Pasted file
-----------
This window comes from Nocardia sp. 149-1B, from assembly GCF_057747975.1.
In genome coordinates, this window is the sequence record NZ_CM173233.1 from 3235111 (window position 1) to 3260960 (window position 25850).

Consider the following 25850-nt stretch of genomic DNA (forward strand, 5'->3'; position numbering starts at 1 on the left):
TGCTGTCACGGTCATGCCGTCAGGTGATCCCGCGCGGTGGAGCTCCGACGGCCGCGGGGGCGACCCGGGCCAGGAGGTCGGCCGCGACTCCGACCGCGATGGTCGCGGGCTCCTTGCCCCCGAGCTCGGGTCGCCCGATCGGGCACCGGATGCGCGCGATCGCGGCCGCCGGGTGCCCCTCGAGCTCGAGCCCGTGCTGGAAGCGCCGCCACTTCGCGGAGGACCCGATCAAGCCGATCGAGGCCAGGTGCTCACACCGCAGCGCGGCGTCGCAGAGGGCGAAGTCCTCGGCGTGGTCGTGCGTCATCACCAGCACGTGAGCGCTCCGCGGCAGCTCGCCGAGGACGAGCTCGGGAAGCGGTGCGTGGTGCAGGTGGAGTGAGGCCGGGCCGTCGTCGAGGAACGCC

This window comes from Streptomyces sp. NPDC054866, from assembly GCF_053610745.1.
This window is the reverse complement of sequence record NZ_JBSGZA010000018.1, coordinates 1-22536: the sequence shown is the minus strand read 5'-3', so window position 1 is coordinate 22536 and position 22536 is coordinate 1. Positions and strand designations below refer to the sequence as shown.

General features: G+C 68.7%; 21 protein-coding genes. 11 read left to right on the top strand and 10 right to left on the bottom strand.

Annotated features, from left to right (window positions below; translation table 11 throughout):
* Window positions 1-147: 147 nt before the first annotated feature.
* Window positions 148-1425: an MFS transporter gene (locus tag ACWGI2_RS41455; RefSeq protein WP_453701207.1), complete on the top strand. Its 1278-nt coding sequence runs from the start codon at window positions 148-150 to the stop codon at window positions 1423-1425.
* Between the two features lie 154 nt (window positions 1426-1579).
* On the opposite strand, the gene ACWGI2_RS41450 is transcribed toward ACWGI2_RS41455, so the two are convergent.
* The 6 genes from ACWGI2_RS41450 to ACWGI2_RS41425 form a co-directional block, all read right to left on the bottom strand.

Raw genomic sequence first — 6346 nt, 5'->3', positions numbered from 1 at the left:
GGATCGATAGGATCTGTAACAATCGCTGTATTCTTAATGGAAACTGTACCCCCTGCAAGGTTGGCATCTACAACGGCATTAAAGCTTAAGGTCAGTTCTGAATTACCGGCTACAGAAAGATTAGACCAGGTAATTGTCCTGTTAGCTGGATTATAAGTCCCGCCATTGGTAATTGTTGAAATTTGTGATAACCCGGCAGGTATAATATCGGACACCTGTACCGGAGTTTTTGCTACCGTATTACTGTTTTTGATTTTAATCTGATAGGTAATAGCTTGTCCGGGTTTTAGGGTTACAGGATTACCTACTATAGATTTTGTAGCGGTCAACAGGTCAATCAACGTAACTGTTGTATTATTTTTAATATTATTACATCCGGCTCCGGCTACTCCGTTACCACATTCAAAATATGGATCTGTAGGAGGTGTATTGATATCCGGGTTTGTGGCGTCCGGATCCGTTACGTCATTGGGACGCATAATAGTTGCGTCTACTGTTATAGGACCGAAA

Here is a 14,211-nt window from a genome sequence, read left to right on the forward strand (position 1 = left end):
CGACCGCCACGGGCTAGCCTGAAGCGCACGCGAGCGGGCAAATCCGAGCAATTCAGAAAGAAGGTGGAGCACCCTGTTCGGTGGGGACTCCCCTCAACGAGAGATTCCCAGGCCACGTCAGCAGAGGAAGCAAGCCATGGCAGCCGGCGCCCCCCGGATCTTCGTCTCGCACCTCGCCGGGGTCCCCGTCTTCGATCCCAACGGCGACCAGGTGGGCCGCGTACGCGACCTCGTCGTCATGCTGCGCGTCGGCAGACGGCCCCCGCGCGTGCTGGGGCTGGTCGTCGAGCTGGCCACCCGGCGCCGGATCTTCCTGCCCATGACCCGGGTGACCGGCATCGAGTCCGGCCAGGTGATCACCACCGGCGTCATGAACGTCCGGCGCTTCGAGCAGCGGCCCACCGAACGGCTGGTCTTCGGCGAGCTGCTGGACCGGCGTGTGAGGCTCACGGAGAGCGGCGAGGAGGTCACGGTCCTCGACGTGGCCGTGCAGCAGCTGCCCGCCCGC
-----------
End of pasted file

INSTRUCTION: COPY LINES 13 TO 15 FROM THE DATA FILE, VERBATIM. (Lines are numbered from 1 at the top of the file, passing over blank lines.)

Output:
* The 6 genes from ACWGI2_RS41450 to ACWGI2_RS41425 form a co-directional block, all read right to left on the bottom strand.

Raw genomic sequence first — 6346 nt, 5'->3', positions numbered from 1 at the left:
GGATCGATAGGATCTGTAACAATCGCTGTATTCTTAATGGAAACTGTACCCCCTGCAAGGTTGGCATCTACAACGGCATTAAAGCTTAAGGTCAGTTCTGAATTACCGGCTACAGAAAGATTAGACCAGGTAATTGTCCTGTTAGCTGGATTATAAGTCCCGCCATTGGTAATTGTTGAAATTTGTGATAACCCGGCAGGTATAATATCGGACACCTGTACCGGAGTTTTTGCTACCGTATTACTGTTTTTGATTTTAATCTGATAGGTAATAGCTTGTCCGGGTTTTAGGGTTACAGGATTACCTACTATAGATTTTGTAGCGGTCAACAGGTCAATCAACGTAACTGTTGTATTATTTTTAATATTATTACATCCGGCTCCGGCTACTCCGTTACCACATTCAAAATATGGATCTGTAGGAGGTGTATTGATATCCGGGTTTGTGGCGTCCGGATCCGTTACGTCATTGGGACGCATAATAGTTGCGTCTACTGTTATAGGACCGAAA